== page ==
For me, by this pale Queen of Night I swear,
I am fo far from granting thy Requeft,
That I despise thee for thy wrongful Suit;
And, by and by, intend to chide my self,
Even for this time I spend in talking to thee.

Pro. I grant, fweet Love, that I did love a Lady,
But he is dead.

Jul. 'Twere falfe, if I should speak it; For I am fure she is not bury'd.

Sil. Say that the be; yet Valentine, thy Friend,
Survives; to whom, the felf art Witnefs,
I am betroth'd: And art thou not afham'd
To wrong him with thy Importunacy?

Pro. I likewife hear that Valentine is dead.
Sil. And fo fuppofe am I; for in his Grave,
Affure thy felf, my Love is buried.


Pro. Sweet Lady, let me rake it from the Earth.
Sil. Go to thy Lady's Grave, and call her thence,
Or, at the leaft, in hers fepulchre thine.
Jul. He heard not that.

Pro. Madam, if your Heart be fo obdurate,
Vouchfafe me yet your Picture for my Love,
The Picture that is hanging in your Chamber:
To that I'll speak, to that I'll figh and weep:
For fince the Subftance of your perfect self
Is elfe devoted, I am but a Shadow;

And to your Shadow will I make true Love.

Jul. If 'twere a Subftance you would fure deceive it, And make it but a Shadow, as I am.

Sil. Iam very loath to be your Idol, Sir;
But fince your Falfhood fhall become you well,
To worship Shadows, and adore falfe Shapes,
Send to me in the Morning, and I'll fend it:
And fo good Reft.

Pro. As Wretches have o'er Night,


That wait for Execution in the Morn. ' [Exeunt Pro. and Sil.
Jul. Hoft, will you go?

Heft. By my Hallidom, I was faft afleep.
Jul. Pray you where lies Sir Protheus?
Hoft. Marry, at my House:

Truft me, I think 'tis almoft Day.

Jul. Not fo; but it hath been the longest Night That e'er I watch'd, and the moft heavieft.


Enter Eglamour.

Egl. This is the Hour that Madam Silvia Entreated me to call, and know her Mind: There's fome great Matter she'd employ me in. Madam, Madam.

Enter Silvia above.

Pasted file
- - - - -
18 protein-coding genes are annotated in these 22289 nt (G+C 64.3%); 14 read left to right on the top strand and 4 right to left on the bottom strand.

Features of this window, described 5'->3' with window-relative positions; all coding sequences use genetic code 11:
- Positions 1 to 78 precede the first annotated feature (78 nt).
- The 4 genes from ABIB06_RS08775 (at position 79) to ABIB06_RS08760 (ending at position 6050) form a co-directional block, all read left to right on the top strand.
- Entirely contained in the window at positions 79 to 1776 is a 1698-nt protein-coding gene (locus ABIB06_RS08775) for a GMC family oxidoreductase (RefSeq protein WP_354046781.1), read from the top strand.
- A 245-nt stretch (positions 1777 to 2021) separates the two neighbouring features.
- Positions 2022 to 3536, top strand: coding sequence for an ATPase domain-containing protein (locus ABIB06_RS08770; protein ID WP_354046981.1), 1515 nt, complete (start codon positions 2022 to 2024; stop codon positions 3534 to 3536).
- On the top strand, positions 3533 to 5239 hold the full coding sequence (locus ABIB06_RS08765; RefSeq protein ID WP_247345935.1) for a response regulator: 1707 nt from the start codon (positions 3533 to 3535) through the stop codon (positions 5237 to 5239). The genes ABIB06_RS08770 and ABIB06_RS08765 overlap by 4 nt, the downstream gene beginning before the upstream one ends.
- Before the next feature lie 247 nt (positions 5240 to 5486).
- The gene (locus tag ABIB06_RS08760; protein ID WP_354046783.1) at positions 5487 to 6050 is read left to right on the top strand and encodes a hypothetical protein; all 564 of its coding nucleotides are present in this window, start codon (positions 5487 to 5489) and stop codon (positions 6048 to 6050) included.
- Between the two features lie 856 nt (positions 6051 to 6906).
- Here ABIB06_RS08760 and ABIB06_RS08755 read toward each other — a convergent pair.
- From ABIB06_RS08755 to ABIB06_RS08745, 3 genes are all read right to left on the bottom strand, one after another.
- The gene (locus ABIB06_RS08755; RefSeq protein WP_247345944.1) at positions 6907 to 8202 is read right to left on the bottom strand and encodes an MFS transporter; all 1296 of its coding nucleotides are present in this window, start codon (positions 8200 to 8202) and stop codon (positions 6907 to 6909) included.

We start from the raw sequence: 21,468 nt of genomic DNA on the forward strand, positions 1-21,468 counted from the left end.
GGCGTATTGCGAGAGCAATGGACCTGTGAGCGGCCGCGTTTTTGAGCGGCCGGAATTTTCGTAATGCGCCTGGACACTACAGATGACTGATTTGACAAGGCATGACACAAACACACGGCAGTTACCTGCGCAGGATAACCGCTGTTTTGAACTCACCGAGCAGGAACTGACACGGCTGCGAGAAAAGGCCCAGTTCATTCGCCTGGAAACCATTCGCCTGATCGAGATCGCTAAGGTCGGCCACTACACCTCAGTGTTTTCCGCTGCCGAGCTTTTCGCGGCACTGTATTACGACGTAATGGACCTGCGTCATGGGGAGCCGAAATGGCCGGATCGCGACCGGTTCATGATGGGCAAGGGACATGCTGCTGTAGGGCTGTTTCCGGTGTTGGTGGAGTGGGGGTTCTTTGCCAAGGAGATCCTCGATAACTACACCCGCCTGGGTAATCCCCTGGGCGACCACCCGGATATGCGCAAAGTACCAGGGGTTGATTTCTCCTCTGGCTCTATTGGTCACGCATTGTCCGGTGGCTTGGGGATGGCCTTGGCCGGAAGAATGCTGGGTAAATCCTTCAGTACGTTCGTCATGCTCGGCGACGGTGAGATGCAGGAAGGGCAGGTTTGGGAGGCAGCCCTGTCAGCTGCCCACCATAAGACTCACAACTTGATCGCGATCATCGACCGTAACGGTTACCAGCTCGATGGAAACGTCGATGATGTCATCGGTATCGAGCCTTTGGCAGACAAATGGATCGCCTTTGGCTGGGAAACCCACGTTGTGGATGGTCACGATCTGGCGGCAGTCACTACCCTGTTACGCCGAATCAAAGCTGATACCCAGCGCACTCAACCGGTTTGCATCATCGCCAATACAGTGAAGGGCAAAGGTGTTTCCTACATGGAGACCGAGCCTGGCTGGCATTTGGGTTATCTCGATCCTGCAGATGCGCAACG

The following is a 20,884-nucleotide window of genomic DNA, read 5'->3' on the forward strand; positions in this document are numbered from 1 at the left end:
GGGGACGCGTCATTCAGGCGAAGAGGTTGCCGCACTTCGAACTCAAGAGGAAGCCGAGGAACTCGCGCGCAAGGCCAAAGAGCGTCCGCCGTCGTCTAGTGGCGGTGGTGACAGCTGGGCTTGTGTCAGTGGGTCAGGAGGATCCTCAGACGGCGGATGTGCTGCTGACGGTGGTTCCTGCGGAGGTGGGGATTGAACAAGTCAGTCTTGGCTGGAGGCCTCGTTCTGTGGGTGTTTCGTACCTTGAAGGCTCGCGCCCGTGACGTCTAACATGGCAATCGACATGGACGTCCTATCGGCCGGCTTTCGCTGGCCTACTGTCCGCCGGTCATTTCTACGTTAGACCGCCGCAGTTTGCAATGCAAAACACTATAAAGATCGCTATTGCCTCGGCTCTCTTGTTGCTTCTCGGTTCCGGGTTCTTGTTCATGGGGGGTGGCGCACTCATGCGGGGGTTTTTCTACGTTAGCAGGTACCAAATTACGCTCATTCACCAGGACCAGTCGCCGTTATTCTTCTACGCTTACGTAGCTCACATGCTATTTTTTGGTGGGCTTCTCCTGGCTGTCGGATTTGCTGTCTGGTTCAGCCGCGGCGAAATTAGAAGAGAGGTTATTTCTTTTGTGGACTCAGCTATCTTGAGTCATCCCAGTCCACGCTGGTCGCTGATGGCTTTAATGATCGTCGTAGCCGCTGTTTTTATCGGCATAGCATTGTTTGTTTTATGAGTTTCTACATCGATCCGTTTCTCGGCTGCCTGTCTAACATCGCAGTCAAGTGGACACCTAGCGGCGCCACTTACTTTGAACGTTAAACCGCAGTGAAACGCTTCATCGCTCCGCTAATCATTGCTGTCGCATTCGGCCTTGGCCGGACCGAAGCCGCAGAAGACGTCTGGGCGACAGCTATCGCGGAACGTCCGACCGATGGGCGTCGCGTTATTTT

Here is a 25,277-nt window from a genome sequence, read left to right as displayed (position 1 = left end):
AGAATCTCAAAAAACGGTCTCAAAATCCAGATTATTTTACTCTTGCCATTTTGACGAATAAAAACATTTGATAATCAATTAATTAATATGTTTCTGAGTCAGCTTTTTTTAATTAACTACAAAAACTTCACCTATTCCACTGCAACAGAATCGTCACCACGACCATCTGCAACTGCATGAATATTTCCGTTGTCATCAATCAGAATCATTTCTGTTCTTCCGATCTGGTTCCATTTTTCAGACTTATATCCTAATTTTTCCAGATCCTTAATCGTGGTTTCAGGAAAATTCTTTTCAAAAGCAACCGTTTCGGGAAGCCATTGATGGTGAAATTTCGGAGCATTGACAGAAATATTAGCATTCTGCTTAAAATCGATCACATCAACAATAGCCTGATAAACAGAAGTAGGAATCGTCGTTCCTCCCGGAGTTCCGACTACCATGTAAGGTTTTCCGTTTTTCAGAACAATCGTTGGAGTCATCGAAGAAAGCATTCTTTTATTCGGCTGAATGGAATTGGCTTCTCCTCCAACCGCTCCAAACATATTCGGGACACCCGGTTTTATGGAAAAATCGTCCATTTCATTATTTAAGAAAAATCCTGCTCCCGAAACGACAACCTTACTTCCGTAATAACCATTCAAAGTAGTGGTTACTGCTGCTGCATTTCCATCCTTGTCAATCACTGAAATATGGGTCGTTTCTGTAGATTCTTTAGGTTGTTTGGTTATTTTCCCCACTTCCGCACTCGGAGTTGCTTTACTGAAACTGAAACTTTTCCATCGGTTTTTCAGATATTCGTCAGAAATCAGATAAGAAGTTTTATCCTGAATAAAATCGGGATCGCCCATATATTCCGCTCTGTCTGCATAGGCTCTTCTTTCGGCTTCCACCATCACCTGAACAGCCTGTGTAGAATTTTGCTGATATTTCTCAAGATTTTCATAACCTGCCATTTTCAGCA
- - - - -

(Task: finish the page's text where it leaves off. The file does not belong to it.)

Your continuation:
Sil. Who calls?

Egl. Your Servant and your Friend;
One that attends your Ladyfhip's Command,


Sil. Sir Eglamour, a thousand times Good-morrow. Egl. As many, worthy Lady, to your felf: According to your Lady thip's Impofe,


I am thus early come, to know what Service
It is your Pleafure to command me in.

Sil. Oh Eglamour, thou art a Gentleman;
Think not I flatter, for I fwear I do not;
Valiant, wife, remorfeful, well accomplish'd;
Thou art not ignorant what dear good Will
I bear unto the banish'd Valentine;

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Nor how my Father would enforce me' marry'
Vain Thurio, whom my very Soul abhor'd.
Thy felf haft lov'd, and I have heard thee fay,
No Grief did come fo near thy Heart,
As when thy Lady, and thy true Love dy'd;
Upon whofe Grave thou vow'dft pure Chastity.
Sir Eglamour, I would to Valentine
To Mantua, where I hear he makes Abode:
And, for the Ways are dangerous to pafs,
I do defire thy worthy Company;
Upon whose Faith and Honour I repose.
Urge not my Father's Anger, Eglamour;
But think upon my Grief, a Lady's Grief,
And on the Juftice of my flying hence,
To keep me from a moft unholy Match,
Which Heav'n and Fortune ftill rewards with Plagues.

I do defire thee, even from a Heart
As full of Sorrows as the Sea of Sands,
To bear me Company, and go with me:
If not, to hide what I have faid to thee,
That I may venture to depart alone.

Egl. Madam, I pity much your Grievances;
Which, fince I know they virtuously are plac'd,
I give Confent to go along with you,
Wreaking as little what betideth me,
As much I with all Good befortune you
When will you go?

Sil. This Evening coming.
Egl. Where fhall I meet you?
Sil. At Friar Patrick's Cell;
Where I intend holy Confeffion.
Egl. I will not fail your Ladyship:
Good Morrow, Gentle Lady.

Sil, Good-morrow, kind Sir Eglamour.

[Exeunt. SCENE